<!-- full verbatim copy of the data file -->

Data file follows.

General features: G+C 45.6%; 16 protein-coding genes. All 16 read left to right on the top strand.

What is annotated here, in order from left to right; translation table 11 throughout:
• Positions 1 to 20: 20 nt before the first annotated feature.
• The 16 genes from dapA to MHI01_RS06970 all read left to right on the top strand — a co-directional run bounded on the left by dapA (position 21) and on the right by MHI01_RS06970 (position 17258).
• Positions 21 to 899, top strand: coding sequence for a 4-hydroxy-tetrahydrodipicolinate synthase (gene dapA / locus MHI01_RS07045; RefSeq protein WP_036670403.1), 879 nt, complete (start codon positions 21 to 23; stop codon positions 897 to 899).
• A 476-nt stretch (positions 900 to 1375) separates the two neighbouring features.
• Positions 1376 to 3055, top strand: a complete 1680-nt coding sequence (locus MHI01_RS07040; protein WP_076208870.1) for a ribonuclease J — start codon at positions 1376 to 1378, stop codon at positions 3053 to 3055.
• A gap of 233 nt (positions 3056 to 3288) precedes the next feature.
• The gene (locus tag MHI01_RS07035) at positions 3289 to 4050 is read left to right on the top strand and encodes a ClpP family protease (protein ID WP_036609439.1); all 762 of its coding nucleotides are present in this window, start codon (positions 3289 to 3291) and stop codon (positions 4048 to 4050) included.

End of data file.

General features: G+C 45.6%; 16 protein-coding genes. All 16 read left to right on the top strand.

What is annotated here, in order from left to right; translation table 11 throughout:
• Positions 1 to 20: 20 nt before the first annotated feature.
• The 16 genes from dapA to MHI01_RS06970 all read left to right on the top strand — a co-directional run bounded on the left by dapA (position 21) and on the right by MHI01_RS06970 (position 17258).
• Positions 21 to 899, top strand: coding sequence for a 4-hydroxy-tetrahydrodipicolinate synthase (gene dapA / locus MHI01_RS07045; RefSeq protein WP_036670403.1), 879 nt, complete (start codon positions 21 to 23; stop codon positions 897 to 899).
• A 476-nt stretch (positions 900 to 1375) separates the two neighbouring features.
• Positions 1376 to 3055, top strand: a complete 1680-nt coding sequence (locus MHI01_RS07040; protein WP_076208870.1) for a ribonuclease J — start codon at positions 1376 to 1378, stop codon at positions 3053 to 3055.
• A gap of 233 nt (positions 3056 to 3288) precedes the next feature.
• The gene (locus tag MHI01_RS07035) at positions 3289 to 4050 is read left to right on the top strand and encodes a ClpP family protease (protein ID WP_036609439.1); all 762 of its coding nucleotides are present in this window, start codon (positions 3289 to 3291) and stop codon (positions 4048 to 4050) included.